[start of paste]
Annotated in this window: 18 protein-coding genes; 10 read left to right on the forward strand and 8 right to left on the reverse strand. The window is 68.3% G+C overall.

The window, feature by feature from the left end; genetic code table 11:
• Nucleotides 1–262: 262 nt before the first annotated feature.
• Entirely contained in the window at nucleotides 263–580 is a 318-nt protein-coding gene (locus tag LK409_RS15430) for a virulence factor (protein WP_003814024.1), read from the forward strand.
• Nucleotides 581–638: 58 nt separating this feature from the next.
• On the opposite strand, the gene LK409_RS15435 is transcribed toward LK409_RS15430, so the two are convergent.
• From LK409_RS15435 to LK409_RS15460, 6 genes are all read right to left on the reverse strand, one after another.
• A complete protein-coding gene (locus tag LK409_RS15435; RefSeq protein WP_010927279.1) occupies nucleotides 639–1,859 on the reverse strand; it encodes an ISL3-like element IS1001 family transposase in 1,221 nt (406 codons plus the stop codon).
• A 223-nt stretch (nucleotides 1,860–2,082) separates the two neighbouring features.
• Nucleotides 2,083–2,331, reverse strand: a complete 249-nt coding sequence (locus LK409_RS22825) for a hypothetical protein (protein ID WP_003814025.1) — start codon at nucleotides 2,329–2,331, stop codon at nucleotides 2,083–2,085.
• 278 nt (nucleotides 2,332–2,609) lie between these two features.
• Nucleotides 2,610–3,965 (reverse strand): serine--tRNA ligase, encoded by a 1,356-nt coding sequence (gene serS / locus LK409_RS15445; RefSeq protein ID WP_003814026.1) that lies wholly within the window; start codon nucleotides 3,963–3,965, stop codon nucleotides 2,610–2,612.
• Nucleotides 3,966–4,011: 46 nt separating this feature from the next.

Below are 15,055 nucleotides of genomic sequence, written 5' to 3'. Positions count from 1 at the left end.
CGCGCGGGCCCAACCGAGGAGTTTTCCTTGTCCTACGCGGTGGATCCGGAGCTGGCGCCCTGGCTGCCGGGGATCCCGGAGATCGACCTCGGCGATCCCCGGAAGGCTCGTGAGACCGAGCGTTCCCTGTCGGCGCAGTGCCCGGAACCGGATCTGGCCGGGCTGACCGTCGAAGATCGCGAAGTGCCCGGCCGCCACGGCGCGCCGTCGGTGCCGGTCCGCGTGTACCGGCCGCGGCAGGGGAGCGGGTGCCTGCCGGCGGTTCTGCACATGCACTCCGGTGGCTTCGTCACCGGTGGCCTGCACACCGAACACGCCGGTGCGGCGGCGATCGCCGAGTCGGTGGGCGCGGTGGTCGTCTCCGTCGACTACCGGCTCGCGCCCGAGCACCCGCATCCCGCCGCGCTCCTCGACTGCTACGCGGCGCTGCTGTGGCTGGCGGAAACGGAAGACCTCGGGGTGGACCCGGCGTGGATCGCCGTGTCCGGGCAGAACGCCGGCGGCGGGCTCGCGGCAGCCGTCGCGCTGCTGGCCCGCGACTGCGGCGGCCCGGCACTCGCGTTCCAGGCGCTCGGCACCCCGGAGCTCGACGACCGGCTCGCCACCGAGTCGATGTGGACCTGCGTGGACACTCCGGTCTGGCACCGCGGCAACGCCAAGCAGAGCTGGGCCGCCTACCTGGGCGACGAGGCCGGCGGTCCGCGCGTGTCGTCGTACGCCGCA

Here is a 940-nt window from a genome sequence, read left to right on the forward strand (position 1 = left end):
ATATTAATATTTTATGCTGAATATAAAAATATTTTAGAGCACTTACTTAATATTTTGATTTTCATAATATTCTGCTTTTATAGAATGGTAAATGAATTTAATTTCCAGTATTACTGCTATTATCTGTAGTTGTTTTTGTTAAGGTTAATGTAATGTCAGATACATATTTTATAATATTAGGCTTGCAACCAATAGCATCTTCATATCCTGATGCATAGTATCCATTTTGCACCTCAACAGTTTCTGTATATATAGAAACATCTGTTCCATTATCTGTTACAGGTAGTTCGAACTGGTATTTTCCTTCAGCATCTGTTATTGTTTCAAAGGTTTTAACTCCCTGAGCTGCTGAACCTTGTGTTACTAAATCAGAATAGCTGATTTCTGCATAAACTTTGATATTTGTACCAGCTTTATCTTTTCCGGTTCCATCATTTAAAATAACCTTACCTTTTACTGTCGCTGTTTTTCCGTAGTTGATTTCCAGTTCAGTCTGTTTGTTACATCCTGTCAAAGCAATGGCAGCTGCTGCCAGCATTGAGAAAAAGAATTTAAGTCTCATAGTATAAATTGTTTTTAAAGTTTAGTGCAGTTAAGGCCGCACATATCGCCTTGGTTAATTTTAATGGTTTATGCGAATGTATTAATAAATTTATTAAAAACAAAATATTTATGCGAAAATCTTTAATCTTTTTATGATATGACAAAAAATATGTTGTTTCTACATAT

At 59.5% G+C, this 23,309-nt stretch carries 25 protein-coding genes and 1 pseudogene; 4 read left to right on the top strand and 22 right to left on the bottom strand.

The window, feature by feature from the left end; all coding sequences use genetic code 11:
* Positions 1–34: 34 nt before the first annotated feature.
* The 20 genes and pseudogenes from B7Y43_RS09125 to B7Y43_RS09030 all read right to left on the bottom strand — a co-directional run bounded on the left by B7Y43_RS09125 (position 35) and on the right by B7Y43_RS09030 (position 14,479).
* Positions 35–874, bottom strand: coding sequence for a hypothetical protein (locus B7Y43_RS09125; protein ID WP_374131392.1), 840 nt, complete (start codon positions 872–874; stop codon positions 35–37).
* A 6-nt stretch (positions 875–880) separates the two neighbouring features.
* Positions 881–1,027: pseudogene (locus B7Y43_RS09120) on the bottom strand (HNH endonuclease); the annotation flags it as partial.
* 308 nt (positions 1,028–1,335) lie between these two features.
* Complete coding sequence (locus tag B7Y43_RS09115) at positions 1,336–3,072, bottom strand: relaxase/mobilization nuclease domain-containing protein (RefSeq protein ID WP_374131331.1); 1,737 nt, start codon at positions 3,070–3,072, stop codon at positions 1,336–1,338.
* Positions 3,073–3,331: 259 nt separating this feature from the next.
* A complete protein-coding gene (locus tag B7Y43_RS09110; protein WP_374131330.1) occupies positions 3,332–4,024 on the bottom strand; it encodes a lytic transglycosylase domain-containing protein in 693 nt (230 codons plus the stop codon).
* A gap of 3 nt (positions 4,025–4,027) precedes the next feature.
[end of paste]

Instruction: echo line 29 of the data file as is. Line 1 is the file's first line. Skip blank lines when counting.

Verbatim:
* A gap of 3 nt (positions 4,025–4,027) precedes the next feature.